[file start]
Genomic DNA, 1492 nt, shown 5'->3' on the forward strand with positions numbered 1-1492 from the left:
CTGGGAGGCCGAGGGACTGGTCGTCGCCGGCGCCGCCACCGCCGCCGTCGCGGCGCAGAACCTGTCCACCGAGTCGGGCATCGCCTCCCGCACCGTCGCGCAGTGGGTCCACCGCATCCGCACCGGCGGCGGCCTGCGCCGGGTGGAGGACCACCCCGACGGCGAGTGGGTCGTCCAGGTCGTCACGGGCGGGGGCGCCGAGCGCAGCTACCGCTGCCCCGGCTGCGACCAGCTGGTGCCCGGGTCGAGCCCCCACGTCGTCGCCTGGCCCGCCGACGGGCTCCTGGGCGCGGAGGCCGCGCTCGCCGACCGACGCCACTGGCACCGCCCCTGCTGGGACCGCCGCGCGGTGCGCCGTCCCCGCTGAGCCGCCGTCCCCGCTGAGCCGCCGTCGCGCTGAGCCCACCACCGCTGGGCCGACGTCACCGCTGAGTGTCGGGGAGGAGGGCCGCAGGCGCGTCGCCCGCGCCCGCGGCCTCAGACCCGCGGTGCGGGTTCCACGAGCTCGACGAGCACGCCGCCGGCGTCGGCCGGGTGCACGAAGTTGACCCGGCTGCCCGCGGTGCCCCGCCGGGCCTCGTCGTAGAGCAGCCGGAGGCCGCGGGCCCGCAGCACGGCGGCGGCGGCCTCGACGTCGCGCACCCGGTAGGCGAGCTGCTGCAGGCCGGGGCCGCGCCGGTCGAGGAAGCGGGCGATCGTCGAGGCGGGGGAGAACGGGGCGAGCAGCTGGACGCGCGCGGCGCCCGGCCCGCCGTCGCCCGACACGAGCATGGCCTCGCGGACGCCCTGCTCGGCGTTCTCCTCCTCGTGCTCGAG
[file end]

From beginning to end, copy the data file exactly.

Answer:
Genomic DNA, 1492 nt, shown 5'->3' on the forward strand with positions numbered 1-1492 from the left:
CTGGGAGGCCGAGGGACTGGTCGTCGCCGGCGCCGCCACCGCCGCCGTCGCGGCGCAGAACCTGTCCACCGAGTCGGGCATCGCCTCCCGCACCGTCGCGCAGTGGGTCCACCGCATCCGCACCGGCGGCGGCCTGCGCCGGGTGGAGGACCACCCCGACGGCGAGTGGGTCGTCCAGGTCGTCACGGGCGGGGGCGCCGAGCGCAGCTACCGCTGCCCCGGCTGCGACCAGCTGGTGCCCGGGTCGAGCCCCCACGTCGTCGCCTGGCCCGCCGACGGGCTCCTGGGCGCGGAGGCCGCGCTCGCCGACCGACGCCACTGGCACCGCCCCTGCTGGGACCGCCGCGCGGTGCGCCGTCCCCGCTGAGCCGCCGTCCCCGCTGAGCCGCCGTCGCGCTGAGCCCACCACCGCTGGGCCGACGTCACCGCTGAGTGTCGGGGAGGAGGGCCGCAGGCGCGTCGCCCGCGCCCGCGGCCTCAGACCCGCGGTGCGGGTTCCACGAGCTCGACGAGCACGCCGCCGGCGTCGGCCGGGTGCACGAAGTTGACCCGGCTGCCCGCGGTGCCCCGCCGGGCCTCGTCGTAGAGCAGCCGGAGGCCGCGGGCCCGCAGCACGGCGGCGGCGGCCTCGACGTCGCGCACCCGGTAGGCGAGCTGCTGCAGGCCGGGGCCGCGCCGGTCGAGGAAGCGGGCGATCGTCGAGGCGGGGGAGAACGGGGCGAGCAGCTGGACGCGCGCGGCGCCCGGCCCGCCGTCGCCCGACACGAGCATGGCCTCGCGGACGCCCTGCTCGGCGTTCTCCTCCTCGTGCTCGAG